First clone of a human embryo created

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The Independent Online

Scientists have created an embryonic human clone from the cell of an adult in a development that marks a critical step towards the eventual generation of cloned babies, a prospect that the Government hopes to ban in emergency legislation to be introduced this week.

Scientists have created an embryonic human clone from the cell of an adult in a development that marks a critical step towards the eventual generation of cloned babies, a prospect that the Government hopes to ban in emergency legislation to be introduced this week.

An American biotechnology company announced yesterday that it has produced an early human embryo by transplanting the nucleus of an adult cell into an unfertilised human egg with its own nucleus removed ­ the same technique used to create Dolly the sheep.

The egg cell divided several times, in what appears to be normal embryonic development, to produce a six-cell cloned embryo. However, the company, Advanced Cell Technology (ACT), did not manage to get the ball of cells to divide further.

Other scientists have claimed in the past to have achieved the same success. However, their experiments were not published in a scientific journal, so they lacked credibility. ACT scientists published their research in the Journal of Regenerative Medicine.

Michael West, the chief executive of ACT, which is based at Worcester, Massachusetts, said the aim of the research was not to create a cloned baby but to produce embryonic stem cells that would be capable of mending broken tissues or organs in what is termed "therapeutic" cloning.

The company emphasised that it was not engaged in an attempt at so-called reproductive cloning, which was supposed to have been outlawed in Britain until a High Court judge ruled earlier this month that current legislation did not cover it.

Dr West said: "Scientifically, biologically, the entities we are creating are not individuals. They are only cellular life.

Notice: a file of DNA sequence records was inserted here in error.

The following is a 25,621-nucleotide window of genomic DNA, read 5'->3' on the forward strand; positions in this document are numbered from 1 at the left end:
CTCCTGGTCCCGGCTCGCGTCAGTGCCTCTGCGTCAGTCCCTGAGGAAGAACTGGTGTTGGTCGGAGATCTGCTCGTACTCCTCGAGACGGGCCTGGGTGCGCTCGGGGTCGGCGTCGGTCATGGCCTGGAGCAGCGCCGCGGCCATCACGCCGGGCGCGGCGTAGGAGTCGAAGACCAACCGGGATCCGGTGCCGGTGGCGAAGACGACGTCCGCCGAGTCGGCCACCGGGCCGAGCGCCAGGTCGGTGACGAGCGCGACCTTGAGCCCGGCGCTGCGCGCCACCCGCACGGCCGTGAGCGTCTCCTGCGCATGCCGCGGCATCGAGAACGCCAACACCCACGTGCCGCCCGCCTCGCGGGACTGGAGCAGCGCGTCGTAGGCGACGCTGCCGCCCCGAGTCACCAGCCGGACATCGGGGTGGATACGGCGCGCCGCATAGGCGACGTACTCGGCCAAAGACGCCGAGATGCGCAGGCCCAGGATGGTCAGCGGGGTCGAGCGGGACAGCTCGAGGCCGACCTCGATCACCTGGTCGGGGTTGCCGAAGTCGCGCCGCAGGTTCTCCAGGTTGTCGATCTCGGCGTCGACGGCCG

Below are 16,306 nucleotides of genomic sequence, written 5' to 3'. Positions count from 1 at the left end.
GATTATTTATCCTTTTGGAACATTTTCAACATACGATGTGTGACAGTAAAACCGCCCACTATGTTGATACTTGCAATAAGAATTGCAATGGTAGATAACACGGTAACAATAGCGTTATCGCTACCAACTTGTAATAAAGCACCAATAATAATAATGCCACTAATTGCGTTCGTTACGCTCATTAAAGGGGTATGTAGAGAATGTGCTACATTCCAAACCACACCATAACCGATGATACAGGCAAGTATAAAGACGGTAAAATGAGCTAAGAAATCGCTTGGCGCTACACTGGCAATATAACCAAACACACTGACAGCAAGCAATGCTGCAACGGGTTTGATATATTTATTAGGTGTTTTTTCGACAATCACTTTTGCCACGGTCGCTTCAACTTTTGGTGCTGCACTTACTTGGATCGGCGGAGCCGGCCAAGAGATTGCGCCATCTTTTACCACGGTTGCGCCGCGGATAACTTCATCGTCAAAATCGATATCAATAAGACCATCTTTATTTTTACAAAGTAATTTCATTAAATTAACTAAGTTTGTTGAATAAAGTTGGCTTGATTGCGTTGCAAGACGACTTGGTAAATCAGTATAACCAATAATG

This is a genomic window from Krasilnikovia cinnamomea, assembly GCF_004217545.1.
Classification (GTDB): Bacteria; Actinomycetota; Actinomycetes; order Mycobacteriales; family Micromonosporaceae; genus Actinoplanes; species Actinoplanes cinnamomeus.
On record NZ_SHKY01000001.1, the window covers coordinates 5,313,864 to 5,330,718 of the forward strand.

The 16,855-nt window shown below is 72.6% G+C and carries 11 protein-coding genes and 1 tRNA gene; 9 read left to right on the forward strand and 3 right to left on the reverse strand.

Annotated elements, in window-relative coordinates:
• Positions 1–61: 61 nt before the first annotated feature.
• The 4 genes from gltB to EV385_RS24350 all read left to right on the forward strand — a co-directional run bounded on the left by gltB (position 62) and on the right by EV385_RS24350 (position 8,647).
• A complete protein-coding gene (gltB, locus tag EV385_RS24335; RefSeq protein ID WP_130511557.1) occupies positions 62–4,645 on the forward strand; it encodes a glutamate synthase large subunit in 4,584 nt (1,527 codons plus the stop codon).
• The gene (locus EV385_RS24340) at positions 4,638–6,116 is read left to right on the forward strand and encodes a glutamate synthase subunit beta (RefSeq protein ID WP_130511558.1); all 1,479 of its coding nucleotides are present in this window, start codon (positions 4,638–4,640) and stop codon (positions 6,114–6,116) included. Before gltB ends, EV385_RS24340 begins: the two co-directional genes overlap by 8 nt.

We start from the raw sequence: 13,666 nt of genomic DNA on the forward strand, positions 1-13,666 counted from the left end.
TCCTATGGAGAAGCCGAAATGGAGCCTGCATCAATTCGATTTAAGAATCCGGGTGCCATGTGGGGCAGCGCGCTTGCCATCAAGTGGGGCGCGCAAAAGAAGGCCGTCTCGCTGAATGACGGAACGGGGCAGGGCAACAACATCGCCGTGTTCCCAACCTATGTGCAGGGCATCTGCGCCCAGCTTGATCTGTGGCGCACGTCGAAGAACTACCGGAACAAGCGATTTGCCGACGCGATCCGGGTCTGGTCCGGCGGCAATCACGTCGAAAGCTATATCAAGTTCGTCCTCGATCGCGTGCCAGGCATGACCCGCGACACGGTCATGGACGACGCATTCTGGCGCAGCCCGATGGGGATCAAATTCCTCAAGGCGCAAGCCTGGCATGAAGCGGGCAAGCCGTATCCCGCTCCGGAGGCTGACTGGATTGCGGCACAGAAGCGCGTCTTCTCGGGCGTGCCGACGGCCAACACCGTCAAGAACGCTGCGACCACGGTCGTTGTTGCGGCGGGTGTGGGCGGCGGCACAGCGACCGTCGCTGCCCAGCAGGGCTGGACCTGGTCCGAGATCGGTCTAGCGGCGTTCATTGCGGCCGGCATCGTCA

"Human therapeutic cloning could be used for a host of age-related diseases.If the human cells behave as animal cells have in previous studies, we may have found a means of rebuilding the lifespan of cells at the same time."

But Professor Ian Wilmut of the Roslin Institute near Edinburgh, who led the team that worked on Dolly the sheep, criticised the ACT study as "lightweight". He said the research was still preliminary, although he accepted that ACT has gone further than others have by publishing the research.

Dr West insisted that the firm had no plans to clone a human being: "We could implant these cells into a woman's uterus and make a cloned human being, but that's not what we are doing. We are doing it to help cure diseases.

"There is potential benefit for human lives. People with Parkinson's or diabetes could be cured using this technology. We felt it was so much more urgent to go and help these people who are sick, than the concern about cloning humans."

Robert Lanza, the vice-president of medical and scientific development at ACT, and an author of the paper, said: "This would allow us to supply young cells of any kind, identical to the patient, that could be used to address the tidal wave of age-related diseases that will accompany the ageing of the population.

"Our intention is not to create cloned human beings, but to make life-saving therapies for a wide range of human disease conditions, including diabetes, strokes, cancer, Aids, and neurodegenerative disorders."

But Dr Patrick Dixon, an authority on the ethics of human cloning, warned the breakthrough could open the door to producing human clones.

"It is now only a matter of time before a clone human is born," he said yesterday. "There are huge potential risks in that process." Dr Dixon called for global legislation to prevent clone embryos being legally produced for research in one part of the world, then implanted into women in a country where it was not banned.

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